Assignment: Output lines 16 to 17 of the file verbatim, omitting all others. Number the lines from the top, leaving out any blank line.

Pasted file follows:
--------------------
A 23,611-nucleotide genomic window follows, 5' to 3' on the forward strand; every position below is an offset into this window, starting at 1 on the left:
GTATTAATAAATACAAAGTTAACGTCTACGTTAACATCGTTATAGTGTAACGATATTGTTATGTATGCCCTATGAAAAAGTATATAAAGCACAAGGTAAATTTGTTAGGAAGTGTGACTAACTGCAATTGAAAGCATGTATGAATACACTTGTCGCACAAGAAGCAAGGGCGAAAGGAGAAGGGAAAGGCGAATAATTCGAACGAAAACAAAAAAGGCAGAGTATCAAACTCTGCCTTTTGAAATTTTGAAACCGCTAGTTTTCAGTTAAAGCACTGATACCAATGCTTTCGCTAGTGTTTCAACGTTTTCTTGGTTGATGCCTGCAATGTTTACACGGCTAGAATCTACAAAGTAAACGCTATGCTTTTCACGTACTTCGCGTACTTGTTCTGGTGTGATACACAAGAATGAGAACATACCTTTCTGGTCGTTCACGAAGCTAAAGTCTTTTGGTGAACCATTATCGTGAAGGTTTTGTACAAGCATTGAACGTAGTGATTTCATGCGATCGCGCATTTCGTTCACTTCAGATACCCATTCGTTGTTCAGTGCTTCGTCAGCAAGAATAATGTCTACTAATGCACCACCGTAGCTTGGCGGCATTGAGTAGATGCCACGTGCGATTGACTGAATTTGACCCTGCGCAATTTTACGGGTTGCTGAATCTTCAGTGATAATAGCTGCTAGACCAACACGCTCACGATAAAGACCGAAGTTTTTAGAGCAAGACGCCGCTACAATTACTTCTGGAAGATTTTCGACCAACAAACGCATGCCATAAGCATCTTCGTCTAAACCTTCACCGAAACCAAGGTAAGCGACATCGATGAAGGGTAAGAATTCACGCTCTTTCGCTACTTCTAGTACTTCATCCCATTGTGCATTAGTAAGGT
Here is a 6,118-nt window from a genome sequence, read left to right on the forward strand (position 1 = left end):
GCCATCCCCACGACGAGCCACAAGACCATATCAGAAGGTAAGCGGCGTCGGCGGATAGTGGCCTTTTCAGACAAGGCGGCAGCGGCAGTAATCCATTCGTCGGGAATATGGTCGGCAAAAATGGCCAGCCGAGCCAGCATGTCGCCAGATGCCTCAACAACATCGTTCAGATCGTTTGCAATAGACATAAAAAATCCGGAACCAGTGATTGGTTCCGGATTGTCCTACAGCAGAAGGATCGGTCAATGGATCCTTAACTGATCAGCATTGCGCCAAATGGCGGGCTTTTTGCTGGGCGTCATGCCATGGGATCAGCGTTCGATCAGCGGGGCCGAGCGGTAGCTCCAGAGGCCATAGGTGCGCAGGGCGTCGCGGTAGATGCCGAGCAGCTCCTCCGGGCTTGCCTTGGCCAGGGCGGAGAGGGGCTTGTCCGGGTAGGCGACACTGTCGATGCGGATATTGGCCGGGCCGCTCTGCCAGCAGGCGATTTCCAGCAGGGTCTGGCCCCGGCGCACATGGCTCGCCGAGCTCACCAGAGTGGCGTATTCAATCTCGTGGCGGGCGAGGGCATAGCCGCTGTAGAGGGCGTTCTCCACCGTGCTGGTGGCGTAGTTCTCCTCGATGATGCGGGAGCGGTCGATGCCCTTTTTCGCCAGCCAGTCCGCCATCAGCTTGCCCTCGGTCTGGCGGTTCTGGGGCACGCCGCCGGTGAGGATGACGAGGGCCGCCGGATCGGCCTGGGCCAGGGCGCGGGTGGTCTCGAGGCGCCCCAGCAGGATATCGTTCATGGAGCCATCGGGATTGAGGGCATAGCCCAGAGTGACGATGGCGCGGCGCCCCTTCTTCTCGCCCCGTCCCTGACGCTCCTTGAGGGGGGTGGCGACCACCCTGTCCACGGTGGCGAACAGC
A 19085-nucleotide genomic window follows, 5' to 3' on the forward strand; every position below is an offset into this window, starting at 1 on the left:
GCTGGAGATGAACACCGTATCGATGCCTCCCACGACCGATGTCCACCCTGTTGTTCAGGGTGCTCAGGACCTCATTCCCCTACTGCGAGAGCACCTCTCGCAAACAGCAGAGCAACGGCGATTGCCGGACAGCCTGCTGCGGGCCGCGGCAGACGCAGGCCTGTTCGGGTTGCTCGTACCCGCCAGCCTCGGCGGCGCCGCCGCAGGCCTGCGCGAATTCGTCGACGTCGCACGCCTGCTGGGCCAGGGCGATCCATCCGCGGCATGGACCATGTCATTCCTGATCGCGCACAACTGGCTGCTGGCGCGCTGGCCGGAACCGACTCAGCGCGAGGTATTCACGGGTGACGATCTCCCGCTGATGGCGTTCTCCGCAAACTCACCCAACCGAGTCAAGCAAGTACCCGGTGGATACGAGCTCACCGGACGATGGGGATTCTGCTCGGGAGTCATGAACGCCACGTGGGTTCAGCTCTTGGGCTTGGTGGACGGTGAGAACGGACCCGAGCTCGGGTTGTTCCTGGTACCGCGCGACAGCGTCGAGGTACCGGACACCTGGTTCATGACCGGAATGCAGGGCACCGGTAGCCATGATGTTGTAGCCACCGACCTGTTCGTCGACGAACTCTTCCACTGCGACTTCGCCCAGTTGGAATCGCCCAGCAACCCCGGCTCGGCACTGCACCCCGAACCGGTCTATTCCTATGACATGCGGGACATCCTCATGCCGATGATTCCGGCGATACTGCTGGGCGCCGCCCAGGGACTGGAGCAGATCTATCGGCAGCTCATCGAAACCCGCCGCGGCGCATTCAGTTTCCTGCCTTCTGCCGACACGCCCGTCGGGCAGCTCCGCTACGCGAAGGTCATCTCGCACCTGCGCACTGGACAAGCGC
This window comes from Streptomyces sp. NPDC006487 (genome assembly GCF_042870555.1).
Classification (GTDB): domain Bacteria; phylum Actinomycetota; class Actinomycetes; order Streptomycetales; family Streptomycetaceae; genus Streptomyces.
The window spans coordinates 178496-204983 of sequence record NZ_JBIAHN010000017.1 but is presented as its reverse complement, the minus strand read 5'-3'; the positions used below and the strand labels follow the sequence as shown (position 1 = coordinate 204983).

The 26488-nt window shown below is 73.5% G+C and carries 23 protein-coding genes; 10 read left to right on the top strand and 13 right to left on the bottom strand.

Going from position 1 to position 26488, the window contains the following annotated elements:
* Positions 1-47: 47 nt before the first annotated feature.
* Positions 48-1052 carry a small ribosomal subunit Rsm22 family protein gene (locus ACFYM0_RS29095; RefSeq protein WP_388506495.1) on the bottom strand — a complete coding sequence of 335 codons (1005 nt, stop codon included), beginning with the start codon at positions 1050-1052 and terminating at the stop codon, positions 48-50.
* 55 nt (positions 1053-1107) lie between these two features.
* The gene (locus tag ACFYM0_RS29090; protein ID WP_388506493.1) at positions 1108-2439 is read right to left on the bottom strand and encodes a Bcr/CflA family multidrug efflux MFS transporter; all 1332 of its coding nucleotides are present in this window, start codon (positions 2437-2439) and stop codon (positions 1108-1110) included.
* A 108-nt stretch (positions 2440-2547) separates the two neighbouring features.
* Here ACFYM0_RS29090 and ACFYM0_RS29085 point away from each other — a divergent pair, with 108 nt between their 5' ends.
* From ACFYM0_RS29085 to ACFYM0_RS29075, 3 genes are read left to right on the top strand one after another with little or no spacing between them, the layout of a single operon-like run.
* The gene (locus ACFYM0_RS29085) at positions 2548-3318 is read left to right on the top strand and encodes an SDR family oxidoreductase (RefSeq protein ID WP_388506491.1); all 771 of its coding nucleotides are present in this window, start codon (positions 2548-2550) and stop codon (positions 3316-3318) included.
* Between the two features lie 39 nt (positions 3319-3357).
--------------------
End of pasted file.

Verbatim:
* A 108-nt stretch (positions 2440-2547) separates the two neighbouring features.
* Here ACFYM0_RS29090 and ACFYM0_RS29085 point away from each other — a divergent pair, with 108 nt between their 5' ends.